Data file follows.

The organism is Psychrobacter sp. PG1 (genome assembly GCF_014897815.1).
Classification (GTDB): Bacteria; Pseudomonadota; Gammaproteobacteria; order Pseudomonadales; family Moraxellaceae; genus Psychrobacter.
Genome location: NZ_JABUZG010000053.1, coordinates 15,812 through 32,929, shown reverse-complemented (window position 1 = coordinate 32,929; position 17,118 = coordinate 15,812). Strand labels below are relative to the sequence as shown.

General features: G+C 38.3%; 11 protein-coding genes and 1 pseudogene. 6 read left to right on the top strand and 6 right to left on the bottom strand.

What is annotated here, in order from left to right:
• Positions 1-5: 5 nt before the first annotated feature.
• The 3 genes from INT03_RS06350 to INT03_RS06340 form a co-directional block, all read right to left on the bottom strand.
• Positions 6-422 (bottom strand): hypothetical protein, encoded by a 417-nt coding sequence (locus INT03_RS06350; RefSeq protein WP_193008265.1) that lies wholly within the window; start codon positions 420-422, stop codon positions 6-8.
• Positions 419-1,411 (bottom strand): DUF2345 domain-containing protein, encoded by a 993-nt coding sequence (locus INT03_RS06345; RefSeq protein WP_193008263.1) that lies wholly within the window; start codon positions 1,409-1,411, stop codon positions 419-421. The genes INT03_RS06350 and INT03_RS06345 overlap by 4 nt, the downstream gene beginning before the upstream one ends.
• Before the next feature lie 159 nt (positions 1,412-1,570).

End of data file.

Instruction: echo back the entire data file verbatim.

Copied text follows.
The organism is Psychrobacter sp. PG1 (genome assembly GCF_014897815.1).
Classification (GTDB): Bacteria; Pseudomonadota; Gammaproteobacteria; order Pseudomonadales; family Moraxellaceae; genus Psychrobacter.
Genome location: NZ_JABUZG010000053.1, coordinates 15,812 through 32,929, shown reverse-complemented (window position 1 = coordinate 32,929; position 17,118 = coordinate 15,812). Strand labels below are relative to the sequence as shown.

General features: G+C 38.3%; 11 protein-coding genes and 1 pseudogene. 6 read left to right on the top strand and 6 right to left on the bottom strand.

What is annotated here, in order from left to right:
• Positions 1-5: 5 nt before the first annotated feature.
• The 3 genes from INT03_RS06350 to INT03_RS06340 form a co-directional block, all read right to left on the bottom strand.
• Positions 6-422 (bottom strand): hypothetical protein, encoded by a 417-nt coding sequence (locus INT03_RS06350; RefSeq protein WP_193008265.1) that lies wholly within the window; start codon positions 420-422, stop codon positions 6-8.
• Positions 419-1,411 (bottom strand): DUF2345 domain-containing protein, encoded by a 993-nt coding sequence (locus INT03_RS06345; RefSeq protein WP_193008263.1) that lies wholly within the window; start codon positions 1,409-1,411, stop codon positions 419-421. The genes INT03_RS06350 and INT03_RS06345 overlap by 4 nt, the downstream gene beginning before the upstream one ends.
• Before the next feature lie 159 nt (positions 1,412-1,570).